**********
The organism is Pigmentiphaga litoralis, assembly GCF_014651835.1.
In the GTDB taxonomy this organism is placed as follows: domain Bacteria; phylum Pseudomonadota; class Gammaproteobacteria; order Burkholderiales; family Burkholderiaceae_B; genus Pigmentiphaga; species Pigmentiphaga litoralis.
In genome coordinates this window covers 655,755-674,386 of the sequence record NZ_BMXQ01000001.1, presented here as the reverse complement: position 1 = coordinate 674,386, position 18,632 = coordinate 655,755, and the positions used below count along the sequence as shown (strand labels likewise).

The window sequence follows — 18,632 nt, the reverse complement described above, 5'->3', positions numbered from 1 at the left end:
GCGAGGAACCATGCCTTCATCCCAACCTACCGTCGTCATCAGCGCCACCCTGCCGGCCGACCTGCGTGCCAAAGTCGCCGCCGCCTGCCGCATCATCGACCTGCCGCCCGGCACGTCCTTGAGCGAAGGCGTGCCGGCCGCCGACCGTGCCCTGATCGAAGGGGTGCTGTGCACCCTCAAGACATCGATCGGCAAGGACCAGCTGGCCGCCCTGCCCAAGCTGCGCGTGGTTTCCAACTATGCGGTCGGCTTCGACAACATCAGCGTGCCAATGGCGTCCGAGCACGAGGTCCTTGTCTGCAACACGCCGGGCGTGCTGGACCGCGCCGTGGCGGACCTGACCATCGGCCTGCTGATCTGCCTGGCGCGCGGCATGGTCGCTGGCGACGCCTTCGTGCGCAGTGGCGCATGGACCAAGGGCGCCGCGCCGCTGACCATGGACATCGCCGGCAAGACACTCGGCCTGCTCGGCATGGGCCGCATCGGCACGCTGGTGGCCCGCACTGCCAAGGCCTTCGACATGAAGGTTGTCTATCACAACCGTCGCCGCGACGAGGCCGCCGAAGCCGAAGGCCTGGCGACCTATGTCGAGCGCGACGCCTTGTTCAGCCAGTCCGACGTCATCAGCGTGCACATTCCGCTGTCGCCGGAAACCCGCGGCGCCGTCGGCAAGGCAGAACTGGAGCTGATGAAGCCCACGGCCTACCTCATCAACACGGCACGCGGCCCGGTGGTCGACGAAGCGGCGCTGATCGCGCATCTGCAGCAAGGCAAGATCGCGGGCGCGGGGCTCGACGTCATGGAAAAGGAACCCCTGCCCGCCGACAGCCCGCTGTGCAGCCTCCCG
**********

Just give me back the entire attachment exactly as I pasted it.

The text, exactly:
The organism is Pigmentiphaga litoralis, assembly GCF_014651835.1.
In the GTDB taxonomy this organism is placed as follows: domain Bacteria; phylum Pseudomonadota; class Gammaproteobacteria; order Burkholderiales; family Burkholderiaceae_B; genus Pigmentiphaga; species Pigmentiphaga litoralis.
In genome coordinates this window covers 655,755-674,386 of the sequence record NZ_BMXQ01000001.1, presented here as the reverse complement: position 1 = coordinate 674,386, position 18,632 = coordinate 655,755, and the positions used below count along the sequence as shown (strand labels likewise).

The window sequence follows — 18,632 nt, the reverse complement described above, 5'->3', positions numbered from 1 at the left end:
GCGAGGAACCATGCCTTCATCCCAACCTACCGTCGTCATCAGCGCCACCCTGCCGGCCGACCTGCGTGCCAAAGTCGCCGCCGCCTGCCGCATCATCGACCTGCCGCCCGGCACGTCCTTGAGCGAAGGCGTGCCGGCCGCCGACCGTGCCCTGATCGAAGGGGTGCTGTGCACCCTCAAGACATCGATCGGCAAGGACCAGCTGGCCGCCCTGCCCAAGCTGCGCGTGGTTTCCAACTATGCGGTCGGCTTCGACAACATCAGCGTGCCAATGGCGTCCGAGCACGAGGTCCTTGTCTGCAACACGCCGGGCGTGCTGGACCGCGCCGTGGCGGACCTGACCATCGGCCTGCTGATCTGCCTGGCGCGCGGCATGGTCGCTGGCGACGCCTTCGTGCGCAGTGGCGCATGGACCAAGGGCGCCGCGCCGCTGACCATGGACATCGCCGGCAAGACACTCGGCCTGCTCGGCATGGGCCGCATCGGCACGCTGGTGGCCCGCACTGCCAAGGCCTTCGACATGAAGGTTGTCTATCACAACCGTCGCCGCGACGAGGCCGCCGAAGCCGAAGGCCTGGCGACCTATGTCGAGCGCGACGCCTTGTTCAGCCAGTCCGACGTCATCAGCGTGCACATTCCGCTGTCGCCGGAAACCCGCGGCGCCGTCGGCAAGGCAGAACTGGAGCTGATGAAGCCCACGGCCTACCTCATCAACACGGCACGCGGCCCGGTGGTCGACGAAGCGGCGCTGATCGCGCATCTGCAGCAAGGCAAGATCGCGGGCGCGGGGCTCGACGTCATGGAAAAGGAACCCCTGCCCGCCGACAGCCCGCTGTGCAGCCTCCCG